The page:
Clodronate, a 1st generation, non-nitrogenous, bisphosphonate drug, has revolutionized how equine practitioners treat navicular syndrome in horses.
Clodronate is a game-changer for treating navicular syndrome
Historically, navicular syndrome is a common but difficult to treat problem in athletic horses, causing lameness that negatively impacts their ability to train and perform. Prior to the availability of clodronate, equine practitioners had limited options available to help keep a sore horse in work. Years of clinical insight into its efficacy and safety has given the panelists the confidence to administer clodronate as part of a comprehensive management regime to help keep heel-sore horses more comfortable than they were able to in the past.
“I think [clodronate] gives us another tool in our tool box to address some of these issues that have potentially been refractory to other treatment modalities. In my practice it is just part of what I do [...]. There will be shoeing changes, work changes, looking at footing. It's sort of the holistic approach.”
The efficacy of clodronate on improving lameness in heel-sore horses has also enabled practitioners to reduce the frequency of more invasive-and potentially more expensive-procedures such as intra-articular injections.
“Over the last 5 years or so, I’ve seen these horses maintain a level of comfort and an ability to perform for longer periods of time without intra-articular intervention—and clients are happier.”
Clodronate has been an especially beneficial asset for sport horses that experience chronic or recurring lameness, which is not uncommon in performance horses. The ability to safely re-dose-if indicated-can help extend the careers of horses whose recurring lameness issues may have put them out of work permanently before the availability of clodronate as a treatment option.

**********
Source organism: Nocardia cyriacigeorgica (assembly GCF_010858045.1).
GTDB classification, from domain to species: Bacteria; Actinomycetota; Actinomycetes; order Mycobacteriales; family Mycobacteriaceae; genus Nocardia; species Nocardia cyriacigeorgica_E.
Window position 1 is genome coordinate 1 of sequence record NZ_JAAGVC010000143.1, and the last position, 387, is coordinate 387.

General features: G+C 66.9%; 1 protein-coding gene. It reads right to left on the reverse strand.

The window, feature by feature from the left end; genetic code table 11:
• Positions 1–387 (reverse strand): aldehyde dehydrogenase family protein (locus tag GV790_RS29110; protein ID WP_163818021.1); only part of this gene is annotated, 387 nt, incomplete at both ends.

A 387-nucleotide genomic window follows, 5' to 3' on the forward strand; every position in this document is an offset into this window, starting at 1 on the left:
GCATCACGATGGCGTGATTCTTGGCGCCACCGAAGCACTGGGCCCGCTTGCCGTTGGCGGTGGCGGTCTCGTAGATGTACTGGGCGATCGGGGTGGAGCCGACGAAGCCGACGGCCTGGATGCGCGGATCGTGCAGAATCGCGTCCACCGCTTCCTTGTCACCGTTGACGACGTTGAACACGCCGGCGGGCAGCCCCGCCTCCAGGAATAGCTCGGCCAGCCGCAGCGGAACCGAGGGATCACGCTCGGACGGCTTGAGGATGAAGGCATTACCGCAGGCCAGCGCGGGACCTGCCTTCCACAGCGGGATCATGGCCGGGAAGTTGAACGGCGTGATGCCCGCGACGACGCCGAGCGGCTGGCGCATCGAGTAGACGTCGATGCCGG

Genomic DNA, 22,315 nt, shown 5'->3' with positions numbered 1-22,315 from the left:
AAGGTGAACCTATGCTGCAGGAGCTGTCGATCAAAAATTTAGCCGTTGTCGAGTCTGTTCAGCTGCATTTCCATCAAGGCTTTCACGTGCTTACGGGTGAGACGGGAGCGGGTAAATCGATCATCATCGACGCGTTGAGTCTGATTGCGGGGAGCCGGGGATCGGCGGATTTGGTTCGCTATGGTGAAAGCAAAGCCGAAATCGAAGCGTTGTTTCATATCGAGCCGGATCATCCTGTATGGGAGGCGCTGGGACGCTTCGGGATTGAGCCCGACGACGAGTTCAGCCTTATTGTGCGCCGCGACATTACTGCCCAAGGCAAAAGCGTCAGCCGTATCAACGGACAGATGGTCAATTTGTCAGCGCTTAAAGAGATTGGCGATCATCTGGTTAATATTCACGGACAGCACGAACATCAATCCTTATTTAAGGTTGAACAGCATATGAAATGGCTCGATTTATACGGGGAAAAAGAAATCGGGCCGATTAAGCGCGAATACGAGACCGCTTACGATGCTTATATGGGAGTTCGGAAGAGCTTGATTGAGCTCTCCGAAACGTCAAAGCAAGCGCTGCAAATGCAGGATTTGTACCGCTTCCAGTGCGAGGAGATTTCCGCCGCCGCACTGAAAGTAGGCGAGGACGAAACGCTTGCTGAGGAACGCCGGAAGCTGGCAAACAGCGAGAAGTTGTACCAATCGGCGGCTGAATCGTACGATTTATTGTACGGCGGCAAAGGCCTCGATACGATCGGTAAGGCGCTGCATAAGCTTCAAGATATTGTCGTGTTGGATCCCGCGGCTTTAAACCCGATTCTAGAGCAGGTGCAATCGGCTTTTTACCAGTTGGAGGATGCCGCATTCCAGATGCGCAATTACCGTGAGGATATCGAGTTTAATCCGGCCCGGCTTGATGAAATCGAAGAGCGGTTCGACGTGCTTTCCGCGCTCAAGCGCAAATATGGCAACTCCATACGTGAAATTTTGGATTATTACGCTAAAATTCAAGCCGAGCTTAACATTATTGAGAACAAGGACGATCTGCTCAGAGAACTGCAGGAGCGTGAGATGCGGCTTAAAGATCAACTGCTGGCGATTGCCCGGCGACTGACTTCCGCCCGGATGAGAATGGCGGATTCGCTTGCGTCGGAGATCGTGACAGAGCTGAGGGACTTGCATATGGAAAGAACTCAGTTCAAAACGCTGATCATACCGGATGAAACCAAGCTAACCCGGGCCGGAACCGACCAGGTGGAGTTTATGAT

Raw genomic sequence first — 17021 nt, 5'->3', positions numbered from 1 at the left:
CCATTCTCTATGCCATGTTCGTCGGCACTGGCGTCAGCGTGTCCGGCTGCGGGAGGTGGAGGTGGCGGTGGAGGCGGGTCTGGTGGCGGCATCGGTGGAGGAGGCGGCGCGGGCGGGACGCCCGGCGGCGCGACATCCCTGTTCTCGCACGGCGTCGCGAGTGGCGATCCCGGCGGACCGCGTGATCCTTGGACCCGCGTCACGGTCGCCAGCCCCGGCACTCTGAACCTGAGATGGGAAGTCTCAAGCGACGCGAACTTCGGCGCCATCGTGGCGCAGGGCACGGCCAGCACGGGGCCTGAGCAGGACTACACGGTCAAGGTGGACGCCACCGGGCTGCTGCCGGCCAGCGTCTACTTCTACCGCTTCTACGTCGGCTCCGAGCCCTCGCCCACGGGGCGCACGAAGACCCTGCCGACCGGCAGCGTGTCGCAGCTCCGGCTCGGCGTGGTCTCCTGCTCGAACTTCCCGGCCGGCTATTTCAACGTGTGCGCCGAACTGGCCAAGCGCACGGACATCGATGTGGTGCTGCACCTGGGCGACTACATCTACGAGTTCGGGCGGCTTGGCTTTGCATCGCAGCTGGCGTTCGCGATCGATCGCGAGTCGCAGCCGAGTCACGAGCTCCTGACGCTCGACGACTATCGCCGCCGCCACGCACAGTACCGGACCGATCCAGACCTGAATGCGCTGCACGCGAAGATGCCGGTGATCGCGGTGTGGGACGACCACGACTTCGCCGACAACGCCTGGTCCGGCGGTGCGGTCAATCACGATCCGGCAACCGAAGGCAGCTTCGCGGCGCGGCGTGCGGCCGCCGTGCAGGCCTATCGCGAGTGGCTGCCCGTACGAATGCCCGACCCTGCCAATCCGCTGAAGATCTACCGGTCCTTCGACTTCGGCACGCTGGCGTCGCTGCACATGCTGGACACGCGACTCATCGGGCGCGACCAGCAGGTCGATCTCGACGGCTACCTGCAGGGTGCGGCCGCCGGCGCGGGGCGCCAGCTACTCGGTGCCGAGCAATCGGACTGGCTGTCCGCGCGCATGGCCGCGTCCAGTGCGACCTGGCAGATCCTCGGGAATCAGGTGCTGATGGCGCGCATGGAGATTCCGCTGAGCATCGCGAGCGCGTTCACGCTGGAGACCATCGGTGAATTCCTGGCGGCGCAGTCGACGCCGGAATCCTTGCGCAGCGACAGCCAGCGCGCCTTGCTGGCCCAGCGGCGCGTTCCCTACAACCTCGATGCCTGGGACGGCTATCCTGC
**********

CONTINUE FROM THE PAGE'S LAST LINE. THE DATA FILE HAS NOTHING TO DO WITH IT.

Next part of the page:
“They’re athletes, and so you’re going to expect bumps in the road all the way through. With those clients we do this continued work for, bisphosphonate is another opportunity to have that conversation that ‘OK, we’re going to do this. It may fix this particular problem, and you’ll go on.’”
Changing the medical management of performance horses
Beyond the direct, clinical benefits that clodronate has on improving signs of navicular syndrome and other painful bone conditions, it has also changed how the panelists approach the overall management scheme for equine patients as more of a mutual effort between the practitioner and the client.
The inclusion of clodronate in a horse’s treatment regimen has opened the doors for client education. It presents the opportunity to discuss the importance of medical imaging to pinpoint the horse’s exact affliction in order to choose an appropriate treatment option. With a greater emphasis on achieving an accurate diagnosis, the practitioner and client can work together to determine the best, targeted treatment plan for the horse, shifting away from the previously common paradigm of routine or preventative administration of medication, whether or not it is indicated.
“[Bisphosphonates have] been a game changer in navicular disease. I can now manage it much better than I could 10 or 15 years ago. It has also allowed me now as I find areas of bony inflammation in other parts of the body, to have some more effective tools in conjunction with the other tools I'm using. So that's how it worked for me.”